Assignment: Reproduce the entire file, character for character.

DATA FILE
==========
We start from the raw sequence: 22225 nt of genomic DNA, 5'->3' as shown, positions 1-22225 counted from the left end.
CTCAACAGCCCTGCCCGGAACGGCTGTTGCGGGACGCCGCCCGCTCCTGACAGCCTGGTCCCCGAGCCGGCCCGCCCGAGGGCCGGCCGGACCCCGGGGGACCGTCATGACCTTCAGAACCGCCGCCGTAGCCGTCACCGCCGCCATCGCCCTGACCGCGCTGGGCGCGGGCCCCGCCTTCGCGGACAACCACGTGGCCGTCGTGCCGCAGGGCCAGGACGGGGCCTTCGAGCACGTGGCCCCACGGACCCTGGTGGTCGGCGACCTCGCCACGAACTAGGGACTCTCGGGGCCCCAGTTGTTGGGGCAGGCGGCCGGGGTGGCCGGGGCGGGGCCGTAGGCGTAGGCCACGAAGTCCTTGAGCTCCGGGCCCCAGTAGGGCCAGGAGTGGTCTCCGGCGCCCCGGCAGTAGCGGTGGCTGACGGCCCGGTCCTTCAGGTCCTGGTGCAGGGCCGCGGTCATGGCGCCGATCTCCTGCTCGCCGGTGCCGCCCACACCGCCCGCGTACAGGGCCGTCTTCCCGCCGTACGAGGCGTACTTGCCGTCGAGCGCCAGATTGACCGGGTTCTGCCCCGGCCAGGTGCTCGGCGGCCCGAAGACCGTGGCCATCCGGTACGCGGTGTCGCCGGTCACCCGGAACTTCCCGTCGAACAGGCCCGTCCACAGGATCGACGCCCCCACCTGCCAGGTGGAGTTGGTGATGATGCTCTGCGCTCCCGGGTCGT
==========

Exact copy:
We start from the raw sequence: 22225 nt of genomic DNA, 5'->3' as shown, positions 1-22225 counted from the left end.
CTCAACAGCCCTGCCCGGAACGGCTGTTGCGGGACGCCGCCCGCTCCTGACAGCCTGGTCCCCGAGCCGGCCCGCCCGAGGGCCGGCCGGACCCCGGGGGACCGTCATGACCTTCAGAACCGCCGCCGTAGCCGTCACCGCCGCCATCGCCCTGACCGCGCTGGGCGCGGGCCCCGCCTTCGCGGACAACCACGTGGCCGTCGTGCCGCAGGGCCAGGACGGGGCCTTCGAGCACGTGGCCCCACGGACCCTGGTGGTCGGCGACCTCGCCACGAACTAGGGACTCTCGGGGCCCCAGTTGTTGGGGCAGGCGGCCGGGGTGGCCGGGGCGGGGCCGTAGGCGTAGGCCACGAAGTCCTTGAGCTCCGGGCCCCAGTAGGGCCAGGAGTGGTCTCCGGCGCCCCGGCAGTAGCGGTGGCTGACGGCCCGGTCCTTCAGGTCCTGGTGCAGGGCCGCGGTCATGGCGCCGATCTCCTGCTCGCCGGTGCCGCCCACACCGCCCGCGTACAGGGCCGTCTTCCCGCCGTACGAGGCGTACTTGCCGTCGAGCGCCAGATTGACCGGGTTCTGCCCCGGCCAGGTGCTCGGCGGCCCGAAGACCGTGGCCATCCGGTACGCGGTGTCGCCGGTCACCCGGAACTTCCCGTCGAACAGGCCCGTCCACAGGATCGACGCCCCCACCTGCCAGGTGGAGTTGGTGATGATGCTCTGCGCTCCCGGGTCGT